A blueprint for more police officers in rural Alberta

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A blueprint for more police officers in rural Alberta

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by ahnationtalk on August 17, 202239 Views

Aug 16, 2022

Under the proposed model, community detachments serving small municipalities and rural or remote areas would be the backbone of an Alberta Police Service. Under the current model, there is no minimum number of front-line officers; some detachments have as few as three officers. Under an Alberta Police Service, community detachments will be guaranteed a minimum of 10 front-line police officers. This would allow Alberta to:

  • Increase the amount of police officers working in the smallest detachments, resulting in an increase in the number of police officers in rural Alberta.
  • Increase front-line response by reducing the number of police officers deployed in headquarters and administrative roles.
  • Provide better access to specialist policing services in rural and remote areas of Alberta.

“This report reveals that the current deployment model is bureaucratic and heavily centralized. By moving to a provincial deployment model, we would be able to add 275 front-line police officers to the smallest 42 detachments. We can also make access to mental health, addictions, family crisis services, and other specialized police services more accessible to all communities across Alberta.”

Tyler Shandro, Minister of Justice and Solicitor General

The proposed model will have 65-85 community detachments that consist of a minimum number of 10 police officers and a maximum of 80 officers working in them.

In addition to beefing up police in rural communities, a network of 20 to 30 service hub detachments, with a staffing range between 48 and 192 police officers, would serve residents of larger municipalities and provide support to nearby community detachments when needed, including mental health response.

These hubs across the province would support local policing while also providing specialized investigative units and other specialized services – such as tactical and canine units – traditionally based in larger centres. Putting these in hubs across the province would reduce response times during major incidents.

The deployment model also includes three urban hubs – southern, central and northern – that would serve larger communities and their surrounding areas and function as regional headquarters. As well as providing core policing to the local area, the urban hubs would be home to forensic services and investigative support functions performed by civilian specialists. The urban hubs would also support smaller detachments in their region as needed.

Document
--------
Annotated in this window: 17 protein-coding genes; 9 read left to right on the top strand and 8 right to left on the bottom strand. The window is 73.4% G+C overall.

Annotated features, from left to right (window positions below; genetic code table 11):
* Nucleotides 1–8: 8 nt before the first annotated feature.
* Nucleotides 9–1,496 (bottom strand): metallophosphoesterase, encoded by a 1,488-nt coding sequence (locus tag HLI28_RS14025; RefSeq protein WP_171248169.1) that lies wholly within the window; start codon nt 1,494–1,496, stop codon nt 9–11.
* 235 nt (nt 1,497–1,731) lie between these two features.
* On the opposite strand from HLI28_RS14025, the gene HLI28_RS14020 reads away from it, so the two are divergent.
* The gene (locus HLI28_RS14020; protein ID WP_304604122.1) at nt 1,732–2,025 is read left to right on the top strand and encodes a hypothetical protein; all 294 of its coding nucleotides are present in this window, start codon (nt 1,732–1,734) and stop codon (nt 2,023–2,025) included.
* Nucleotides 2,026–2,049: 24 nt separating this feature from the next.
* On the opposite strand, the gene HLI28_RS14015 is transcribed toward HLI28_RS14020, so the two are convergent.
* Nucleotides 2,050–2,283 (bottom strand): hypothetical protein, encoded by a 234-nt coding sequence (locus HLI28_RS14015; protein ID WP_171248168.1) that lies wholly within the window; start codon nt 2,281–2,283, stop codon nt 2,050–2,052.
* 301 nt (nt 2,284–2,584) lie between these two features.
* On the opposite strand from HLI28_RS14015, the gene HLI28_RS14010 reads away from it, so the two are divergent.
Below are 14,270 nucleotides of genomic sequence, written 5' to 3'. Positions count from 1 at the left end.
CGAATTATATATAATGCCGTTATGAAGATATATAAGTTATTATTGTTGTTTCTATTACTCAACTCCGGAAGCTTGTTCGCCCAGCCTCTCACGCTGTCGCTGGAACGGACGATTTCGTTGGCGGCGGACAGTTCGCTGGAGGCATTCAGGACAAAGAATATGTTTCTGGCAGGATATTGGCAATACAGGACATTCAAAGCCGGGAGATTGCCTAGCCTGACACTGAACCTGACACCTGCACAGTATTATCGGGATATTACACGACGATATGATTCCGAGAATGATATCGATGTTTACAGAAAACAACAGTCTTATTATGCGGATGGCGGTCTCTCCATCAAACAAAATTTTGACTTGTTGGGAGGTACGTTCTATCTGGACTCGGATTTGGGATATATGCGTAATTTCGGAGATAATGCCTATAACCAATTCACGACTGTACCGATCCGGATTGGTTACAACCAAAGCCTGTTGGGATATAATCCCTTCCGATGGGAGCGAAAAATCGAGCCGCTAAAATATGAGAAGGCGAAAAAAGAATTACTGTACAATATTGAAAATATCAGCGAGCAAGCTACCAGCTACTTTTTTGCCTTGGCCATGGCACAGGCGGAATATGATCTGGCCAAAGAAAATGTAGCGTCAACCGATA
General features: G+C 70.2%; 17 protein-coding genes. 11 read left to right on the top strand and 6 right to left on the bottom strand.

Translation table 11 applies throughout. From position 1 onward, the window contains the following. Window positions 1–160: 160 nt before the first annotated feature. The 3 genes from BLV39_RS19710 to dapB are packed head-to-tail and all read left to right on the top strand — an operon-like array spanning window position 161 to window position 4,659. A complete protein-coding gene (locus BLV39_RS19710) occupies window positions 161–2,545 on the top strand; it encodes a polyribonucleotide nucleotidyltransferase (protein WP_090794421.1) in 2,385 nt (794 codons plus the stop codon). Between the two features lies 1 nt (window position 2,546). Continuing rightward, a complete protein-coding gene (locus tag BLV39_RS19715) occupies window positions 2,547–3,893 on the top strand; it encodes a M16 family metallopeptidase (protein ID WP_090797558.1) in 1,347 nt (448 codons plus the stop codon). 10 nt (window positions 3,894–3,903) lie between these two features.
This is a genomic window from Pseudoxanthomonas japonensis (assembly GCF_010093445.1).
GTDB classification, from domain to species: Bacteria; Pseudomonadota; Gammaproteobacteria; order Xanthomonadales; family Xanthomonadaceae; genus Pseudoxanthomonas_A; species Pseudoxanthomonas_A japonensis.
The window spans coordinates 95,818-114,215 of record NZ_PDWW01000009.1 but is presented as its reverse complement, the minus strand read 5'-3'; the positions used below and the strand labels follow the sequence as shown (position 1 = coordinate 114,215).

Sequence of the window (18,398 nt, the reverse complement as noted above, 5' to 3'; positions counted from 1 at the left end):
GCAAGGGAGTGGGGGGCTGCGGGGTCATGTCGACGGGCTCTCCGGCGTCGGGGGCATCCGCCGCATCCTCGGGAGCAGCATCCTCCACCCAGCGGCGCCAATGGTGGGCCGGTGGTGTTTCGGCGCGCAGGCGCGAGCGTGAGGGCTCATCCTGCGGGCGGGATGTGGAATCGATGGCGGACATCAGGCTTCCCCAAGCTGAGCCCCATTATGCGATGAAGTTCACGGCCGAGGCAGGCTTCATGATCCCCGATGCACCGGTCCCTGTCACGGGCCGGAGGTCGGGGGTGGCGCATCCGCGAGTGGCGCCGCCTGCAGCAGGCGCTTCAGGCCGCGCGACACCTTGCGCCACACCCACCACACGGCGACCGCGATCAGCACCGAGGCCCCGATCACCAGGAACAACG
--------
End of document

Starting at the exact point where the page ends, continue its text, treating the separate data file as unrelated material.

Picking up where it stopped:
The report also outlines how an Alberta Police Service would extend dedicated support to self-administered First Nations police services through its service hub detachments, making it easier for more First Nations to establish and maintain their own self-administered First Nations police services.


At the federal level, the House of Commons Standing Committee on Public Safety and National Security released a report in June 2021 recommending that the federal government explore the possibility of ending contract policing and work with the provinces and municipalities to help those interested establish their own police services.

Provincial governments in Saskatchewan, New Brunswick and Nova Scotia are also studying the feasibility of replacing the RCMP. In British Columbia, an all-party committee of MLAs released a report in April 2022 that recommends transitioning from the RCMP to a provincial police service.

While Alberta’s government hasn’t made a decision about establishing a police service, this process can help ensure Alberta is ready to make a transition on its own terms if the federal government ends RCMP contract policing or reduces subsidies to provinces, territories and municipalities policed by the RCMP under contract.

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